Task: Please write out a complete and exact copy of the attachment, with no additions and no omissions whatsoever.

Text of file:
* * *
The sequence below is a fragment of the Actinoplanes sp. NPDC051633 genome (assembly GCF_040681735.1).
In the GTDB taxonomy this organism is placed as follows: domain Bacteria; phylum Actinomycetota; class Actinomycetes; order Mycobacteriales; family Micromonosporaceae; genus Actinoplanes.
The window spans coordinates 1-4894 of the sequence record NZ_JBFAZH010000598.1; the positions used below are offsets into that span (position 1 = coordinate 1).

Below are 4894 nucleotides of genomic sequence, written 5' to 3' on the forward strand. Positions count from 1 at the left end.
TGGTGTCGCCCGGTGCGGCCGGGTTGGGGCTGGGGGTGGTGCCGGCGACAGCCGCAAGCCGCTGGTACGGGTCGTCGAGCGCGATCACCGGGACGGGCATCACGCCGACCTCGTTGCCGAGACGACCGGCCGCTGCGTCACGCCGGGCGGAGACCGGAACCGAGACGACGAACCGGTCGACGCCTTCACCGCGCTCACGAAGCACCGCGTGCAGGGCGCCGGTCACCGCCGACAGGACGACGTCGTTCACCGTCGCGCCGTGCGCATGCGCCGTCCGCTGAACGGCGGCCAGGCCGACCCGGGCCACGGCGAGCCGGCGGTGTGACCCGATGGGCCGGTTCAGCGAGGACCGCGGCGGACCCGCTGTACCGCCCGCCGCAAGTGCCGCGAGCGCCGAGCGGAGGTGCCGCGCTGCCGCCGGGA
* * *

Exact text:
The sequence below is a fragment of the Actinoplanes sp. NPDC051633 genome (assembly GCF_040681735.1).
In the GTDB taxonomy this organism is placed as follows: domain Bacteria; phylum Actinomycetota; class Actinomycetes; order Mycobacteriales; family Micromonosporaceae; genus Actinoplanes.
The window spans coordinates 1-4894 of the sequence record NZ_JBFAZH010000598.1; the positions used below are offsets into that span (position 1 = coordinate 1).

Below are 4894 nucleotides of genomic sequence, written 5' to 3' on the forward strand. Positions count from 1 at the left end.
TGGTGTCGCCCGGTGCGGCCGGGTTGGGGCTGGGGGTGGTGCCGGCGACAGCCGCAAGCCGCTGGTACGGGTCGTCGAGCGCGATCACCGGGACGGGCATCACGCCGACCTCGTTGCCGAGACGACCGGCCGCTGCGTCACGCCGGGCGGAGACCGGAACCGAGACGACGAACCGGTCGACGCCTTCACCGCGCTCACGAAGCACCGCGTGCAGGGCGCCGGTCACCGCCGACAGGACGACGTCGTTCACCGTCGCGCCGTGCGCATGCGCCGTCCGCTGAACGGCGGCCAGGCCGACCCGGGCCACGGCGAGCCGGCGGTGTGACCCGATGGGCCGGTTCAGCGAGGACCGCGGCGGACCCGCTGTACCGCCCGCCGCAAGTGCCGCGAGCGCCGAGCGGAGGTGCCGCGCTGCCGCCGGGA